Neither side would be totally satisfied with their lineouts. For Whitehaven, the main tactic was ball to Rowlandson at two. There being no lifters able to get him in the air, the lines looked like those of thirty years ago as he stretched to tap down ball. Wigton were missing their main lineout jumper, Atkinson, but by lifting lighter forwards got cleaner ball, but attempts to drive the maul made little progress against the Whitehaven behemoths. McConnell had a chance to level the scores, but missed with a forty yard penalty effort.
Whitehaven’s flanker Liam Tunstall left the field concussed when he made a courageous tackle on Deans, but caught a knee to the head.
Wigton enjoyed greater possession and fly half Hanabury tried using his boot to kick them into attacking positions, but the defence remained stubborn. Just before half-time Whitehaven used a kick to win a lineout a few yards from the Wigton try line. This was their best position of the match, but an attempt to drive over was bundled into touch.
At halftime, with a 3-0 lead, many home supporters were expecting Whitehaven to fade in the second period, but they sustained their efforts to the end. Although Whitehaven had some ball, they never threatened the Wigton line and the turnover count by both sides was very high.
As the half went on, the main area of action edged closer to the visitors try line, but it was never crossed. Wigton’s frustration was almost tangible as increasing extravagant and ambitious offloads and chips were tried to break the stranglehold of the defence.
Wigton had to reshape when winger Jordan Wood left the field. John Story moved from back row to wing and Peter Dobson came into the pack. The next score came from a penalty when Whitehaven were penalised for a high tackle. Ali Ledingham doubled the lead to 6-0. He missed with another attempt a few minutes later.
Whitehaven continued to soak up the pressure until Hanabury made a clean break from a scrum. He found Deans in support and he in turn passed to scrum half Fergus Ledingham. He looked certain to score but was scragged from behind by a high tackle. Wigton tapped the penalty but were not able to fashion an opening. However, most play was now in or around the Whitehaven 22. Wigton had another chance when a clearance kick was shanked into the hands of Moffatt.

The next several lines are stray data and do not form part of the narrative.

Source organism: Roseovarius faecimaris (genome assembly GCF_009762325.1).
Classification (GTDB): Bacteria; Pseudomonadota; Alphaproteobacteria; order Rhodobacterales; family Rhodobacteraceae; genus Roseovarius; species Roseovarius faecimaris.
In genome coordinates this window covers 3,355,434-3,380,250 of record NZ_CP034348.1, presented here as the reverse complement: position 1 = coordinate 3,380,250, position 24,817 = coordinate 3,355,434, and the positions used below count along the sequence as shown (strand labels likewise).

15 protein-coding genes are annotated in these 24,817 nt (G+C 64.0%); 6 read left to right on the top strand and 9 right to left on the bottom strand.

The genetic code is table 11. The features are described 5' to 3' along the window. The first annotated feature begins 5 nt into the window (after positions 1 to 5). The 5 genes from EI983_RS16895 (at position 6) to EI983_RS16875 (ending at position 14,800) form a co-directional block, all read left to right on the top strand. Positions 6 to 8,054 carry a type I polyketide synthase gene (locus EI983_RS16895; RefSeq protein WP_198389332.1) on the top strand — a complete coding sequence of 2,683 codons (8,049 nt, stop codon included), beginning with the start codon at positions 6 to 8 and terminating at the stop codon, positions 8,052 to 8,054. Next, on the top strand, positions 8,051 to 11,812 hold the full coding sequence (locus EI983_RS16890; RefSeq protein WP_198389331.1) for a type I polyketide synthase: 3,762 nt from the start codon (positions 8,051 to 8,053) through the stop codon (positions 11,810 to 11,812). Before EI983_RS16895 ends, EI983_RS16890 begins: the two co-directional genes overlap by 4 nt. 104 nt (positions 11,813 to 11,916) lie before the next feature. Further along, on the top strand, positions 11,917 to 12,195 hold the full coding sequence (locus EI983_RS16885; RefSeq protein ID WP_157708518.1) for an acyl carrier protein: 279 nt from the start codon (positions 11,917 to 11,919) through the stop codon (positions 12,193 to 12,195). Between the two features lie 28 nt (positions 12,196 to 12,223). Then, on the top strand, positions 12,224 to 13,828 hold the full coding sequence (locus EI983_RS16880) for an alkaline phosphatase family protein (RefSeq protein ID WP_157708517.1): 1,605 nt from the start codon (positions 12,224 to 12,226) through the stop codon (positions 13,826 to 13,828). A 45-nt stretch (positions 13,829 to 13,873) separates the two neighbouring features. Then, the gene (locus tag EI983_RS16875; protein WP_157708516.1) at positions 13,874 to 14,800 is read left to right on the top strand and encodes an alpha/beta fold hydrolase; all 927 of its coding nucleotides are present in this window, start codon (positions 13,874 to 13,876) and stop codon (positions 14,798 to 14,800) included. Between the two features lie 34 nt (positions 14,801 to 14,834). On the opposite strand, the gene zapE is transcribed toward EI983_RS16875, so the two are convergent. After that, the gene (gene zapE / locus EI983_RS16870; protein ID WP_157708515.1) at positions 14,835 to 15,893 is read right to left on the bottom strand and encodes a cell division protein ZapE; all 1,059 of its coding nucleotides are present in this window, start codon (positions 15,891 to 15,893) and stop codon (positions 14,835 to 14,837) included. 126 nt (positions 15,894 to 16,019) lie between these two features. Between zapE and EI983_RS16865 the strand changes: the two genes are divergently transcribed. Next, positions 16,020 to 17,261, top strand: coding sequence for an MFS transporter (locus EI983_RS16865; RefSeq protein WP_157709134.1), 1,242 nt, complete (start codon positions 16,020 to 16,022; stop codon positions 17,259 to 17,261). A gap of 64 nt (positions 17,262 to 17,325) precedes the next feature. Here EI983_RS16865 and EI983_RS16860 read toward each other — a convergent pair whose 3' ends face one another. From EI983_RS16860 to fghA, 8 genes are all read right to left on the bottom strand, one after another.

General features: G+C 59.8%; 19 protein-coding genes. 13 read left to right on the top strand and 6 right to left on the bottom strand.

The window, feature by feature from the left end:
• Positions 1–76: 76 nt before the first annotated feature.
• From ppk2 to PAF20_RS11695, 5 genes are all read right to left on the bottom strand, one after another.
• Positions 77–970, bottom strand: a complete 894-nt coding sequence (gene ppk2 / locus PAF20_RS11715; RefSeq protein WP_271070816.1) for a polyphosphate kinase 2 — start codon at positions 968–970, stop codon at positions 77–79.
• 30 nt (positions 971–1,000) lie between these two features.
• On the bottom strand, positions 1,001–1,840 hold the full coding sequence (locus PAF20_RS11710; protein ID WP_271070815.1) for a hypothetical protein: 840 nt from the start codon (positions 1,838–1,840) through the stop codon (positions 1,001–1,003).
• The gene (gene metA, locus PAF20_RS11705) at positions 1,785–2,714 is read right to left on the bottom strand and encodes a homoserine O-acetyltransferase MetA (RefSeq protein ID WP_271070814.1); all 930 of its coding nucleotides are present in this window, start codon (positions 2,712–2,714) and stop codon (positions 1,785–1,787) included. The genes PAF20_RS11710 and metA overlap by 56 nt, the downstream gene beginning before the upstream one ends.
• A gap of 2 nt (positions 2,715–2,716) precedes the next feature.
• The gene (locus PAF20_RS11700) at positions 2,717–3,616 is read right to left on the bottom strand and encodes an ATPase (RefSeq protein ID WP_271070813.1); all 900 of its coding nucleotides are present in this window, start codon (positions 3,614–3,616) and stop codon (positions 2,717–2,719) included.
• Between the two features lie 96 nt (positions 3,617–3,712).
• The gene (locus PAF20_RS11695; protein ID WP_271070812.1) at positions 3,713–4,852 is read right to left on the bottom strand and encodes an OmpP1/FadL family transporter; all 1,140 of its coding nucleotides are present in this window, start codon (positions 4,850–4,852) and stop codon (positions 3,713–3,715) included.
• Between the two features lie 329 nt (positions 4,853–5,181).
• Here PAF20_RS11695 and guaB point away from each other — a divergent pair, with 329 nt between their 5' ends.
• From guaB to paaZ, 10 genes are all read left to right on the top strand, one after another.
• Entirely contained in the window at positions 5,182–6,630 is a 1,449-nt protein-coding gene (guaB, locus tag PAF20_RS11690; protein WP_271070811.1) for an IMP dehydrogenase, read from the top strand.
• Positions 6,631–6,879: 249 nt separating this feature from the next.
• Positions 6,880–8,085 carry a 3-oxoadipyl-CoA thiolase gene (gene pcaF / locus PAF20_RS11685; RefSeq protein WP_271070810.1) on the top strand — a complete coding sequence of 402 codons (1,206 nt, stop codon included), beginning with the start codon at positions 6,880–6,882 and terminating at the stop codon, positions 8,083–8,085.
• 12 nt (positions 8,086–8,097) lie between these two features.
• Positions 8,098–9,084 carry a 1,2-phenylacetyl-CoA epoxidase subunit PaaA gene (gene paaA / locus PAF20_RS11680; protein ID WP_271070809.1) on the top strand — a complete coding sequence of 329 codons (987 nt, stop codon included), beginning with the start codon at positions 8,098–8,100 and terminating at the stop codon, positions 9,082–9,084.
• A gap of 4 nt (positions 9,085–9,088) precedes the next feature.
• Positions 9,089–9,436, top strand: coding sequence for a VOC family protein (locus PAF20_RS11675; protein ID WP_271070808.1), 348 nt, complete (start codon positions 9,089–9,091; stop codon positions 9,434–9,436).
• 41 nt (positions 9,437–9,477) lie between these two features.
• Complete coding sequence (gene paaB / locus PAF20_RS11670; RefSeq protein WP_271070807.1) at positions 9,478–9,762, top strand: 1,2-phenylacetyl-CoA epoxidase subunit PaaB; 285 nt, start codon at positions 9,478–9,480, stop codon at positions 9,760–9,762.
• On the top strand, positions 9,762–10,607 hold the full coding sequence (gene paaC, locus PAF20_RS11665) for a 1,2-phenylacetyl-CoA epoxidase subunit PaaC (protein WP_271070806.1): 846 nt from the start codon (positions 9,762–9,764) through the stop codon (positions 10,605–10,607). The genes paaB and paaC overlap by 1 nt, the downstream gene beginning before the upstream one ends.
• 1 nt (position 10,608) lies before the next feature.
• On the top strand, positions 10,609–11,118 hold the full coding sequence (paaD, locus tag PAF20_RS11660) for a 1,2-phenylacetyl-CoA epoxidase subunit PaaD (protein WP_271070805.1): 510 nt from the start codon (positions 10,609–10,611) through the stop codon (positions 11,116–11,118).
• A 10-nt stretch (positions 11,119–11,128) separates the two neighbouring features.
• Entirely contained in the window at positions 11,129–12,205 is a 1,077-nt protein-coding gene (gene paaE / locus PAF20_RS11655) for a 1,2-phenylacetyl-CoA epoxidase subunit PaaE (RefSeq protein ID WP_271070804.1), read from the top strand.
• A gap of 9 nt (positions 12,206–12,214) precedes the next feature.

Wigton were not as slick as they might have been moving the ball to the opposite wing and Story was bundled into touch by the covering defence.
As Wigton launched another attack, Deans was high tackled in front of the sticks giving Ledingham a simple chance to give Wigton a 9-0 lead just short of the final whistle, and depriving Whitehaven of a bonus point.
The sponsoring farmers voted for David Hanabury as Man of the Match. Whitehaven will feel that every one of their players was a hero. There is no doubt that on the balance of possession and territory, Wigton were the worthy winners, but no one would have begrudged Whitehaven a bonus point for their efforts.
Wigton travel to St Benedicts next week in a rearranged fixture and will be pleased to see Matthew Atkinson back in the side.
Published by http://www.newsandstar.co.uk